If you want to know who really controls Baidu, Inc. (NASDAQ: BIDU), then you will have to look at the makeup of its share ledger. Insiders often own a large portion of younger and smaller companies, while larger companies tend to have institutions as shareholders. I generally like to see some degree of insider ownership, even if it’s just a little. As Nassim Nicholas Taleb said, “Don’t tell me what you think, tell me what you have in your wallet.
Baidu has a market cap of $ 55 billion, so it’s too big to go unnoticed. We expect institutions and retail investors to own a portion of the company. Our analysis of company ownership, below, shows that institutional investors bought the company. Let’s take a closer look at what different types of shareholders can tell us about Baidu.
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What does institutional ownership tell us about Baidu?
Many institutions measure their performance against an index that approximates the local market. Thus, they generally pay more attention to companies that are included in the major indices.
Baidu already has institutions on the share register. Indeed, they hold a respectable stake in the company. This may indicate that the company has a certain degree of credibility in the investment community. However, it’s best to beware of relying on the so-called validation that comes with institutional investors. They too are sometimes wrong. If several institutions change their mind about a stock at the same time, you could see the stock price drop quickly. So it’s worth checking out Baidu’s earnings history below. Of course, the future is what really matters.
We note that the hedge funds do not have a significant investment in Baidu. Looking at our data, we can see that the largest shareholder is CEO Yanhong Li with 20% of the shares outstanding. In comparison, the second and third shareholders hold around 4.3% and 2.9% of the capital.
A closer look at our ownership data shows that the top 25 shareholders collectively own less than half of the ledger, suggesting a large group of small holders where no shareholder has a majority.
While it makes sense to study a company’s institutional ownership data, it also makes sense to study analysts’ sentiments to know which way the wind is blowing. There are a lot of analysts covering the stock, so you can look at expected growth quite easily.
Baidu insider property
While the precise definition of an insider can be subjective, almost everyone considers board members to be insiders. The management of the company is accountable to the board of directors and the board must represent the interests of the shareholders. Notably, sometimes senior executives themselves sit on the board of directors.
Insider ownership is positive when it indicates that executives think like the real owners of the company. However, strong insider ownership can also give immense power to a small group within the company. This can be negative in certain circumstances.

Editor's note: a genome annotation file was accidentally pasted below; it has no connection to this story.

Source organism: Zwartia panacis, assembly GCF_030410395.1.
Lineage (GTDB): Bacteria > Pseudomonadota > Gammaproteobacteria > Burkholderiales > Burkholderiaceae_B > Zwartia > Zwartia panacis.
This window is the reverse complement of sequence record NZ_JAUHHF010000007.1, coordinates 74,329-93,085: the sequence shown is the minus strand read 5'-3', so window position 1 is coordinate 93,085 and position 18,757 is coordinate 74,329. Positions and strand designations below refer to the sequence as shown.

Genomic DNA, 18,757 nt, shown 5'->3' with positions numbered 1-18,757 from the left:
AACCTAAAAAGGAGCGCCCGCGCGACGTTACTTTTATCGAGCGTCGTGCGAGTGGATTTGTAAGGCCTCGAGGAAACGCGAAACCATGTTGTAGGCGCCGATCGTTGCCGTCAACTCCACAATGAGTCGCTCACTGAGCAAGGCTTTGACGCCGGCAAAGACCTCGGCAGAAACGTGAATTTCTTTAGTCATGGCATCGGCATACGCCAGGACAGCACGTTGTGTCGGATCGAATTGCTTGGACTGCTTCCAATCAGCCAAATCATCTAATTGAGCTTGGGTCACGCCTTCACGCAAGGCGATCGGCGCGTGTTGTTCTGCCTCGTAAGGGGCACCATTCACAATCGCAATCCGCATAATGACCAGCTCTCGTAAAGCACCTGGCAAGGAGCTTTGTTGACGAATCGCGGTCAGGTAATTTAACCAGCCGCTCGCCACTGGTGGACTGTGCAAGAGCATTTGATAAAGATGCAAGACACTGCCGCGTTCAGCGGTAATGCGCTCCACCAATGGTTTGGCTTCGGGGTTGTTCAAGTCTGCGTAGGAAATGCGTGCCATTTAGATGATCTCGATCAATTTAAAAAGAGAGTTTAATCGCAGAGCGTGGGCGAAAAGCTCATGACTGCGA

Our information suggests that insiders hold a significant stake in Baidu, Inc. Its market capitalization is only US $ 55 billion and insiders hold US $ 11 billion in shares in their name. It is quite important. Most would say it shows a good degree of alignment with shareholders, especially in a company of this size. You can click here to see if these insiders have bought or sold.
General public property
The general public owns 31% of Baidu’s capital. While this group cannot necessarily take the lead, it can certainly have a real influence on how the business is run.
While it is worth considering the different groups that own a business, there are other factors that are even more important. Concrete example: we have spotted 3 warning signs for Baidu you need to be aware of this, and 2 of them make us uncomfortable.
If you are like me, you might want to ask yourself if this business will grow or shrink. Fortunately, you can check out this free report showing analysts’ forecasts for its future.
NB: The figures in this article are calculated from data for the last twelve months, which refer to the 12-month period ending on the last date of the month of date of the financial statement. This may not be consistent with the figures in the annual report for the entire year.
This Simply Wall St article is general in nature. We provide commentary based on historical data and analyst forecasts using only unbiased methodology and our articles are not intended to be financial advice. It does not constitute a recommendation to buy or sell shares and does not take into account your goals or your financial situation. Our aim is to bring you long-term, targeted analysis based on fundamental data. Note that our analysis may not take into account the latest announcements from price sensitive companies or qualitative documents. Simply Wall St has no position in the mentioned stocks.
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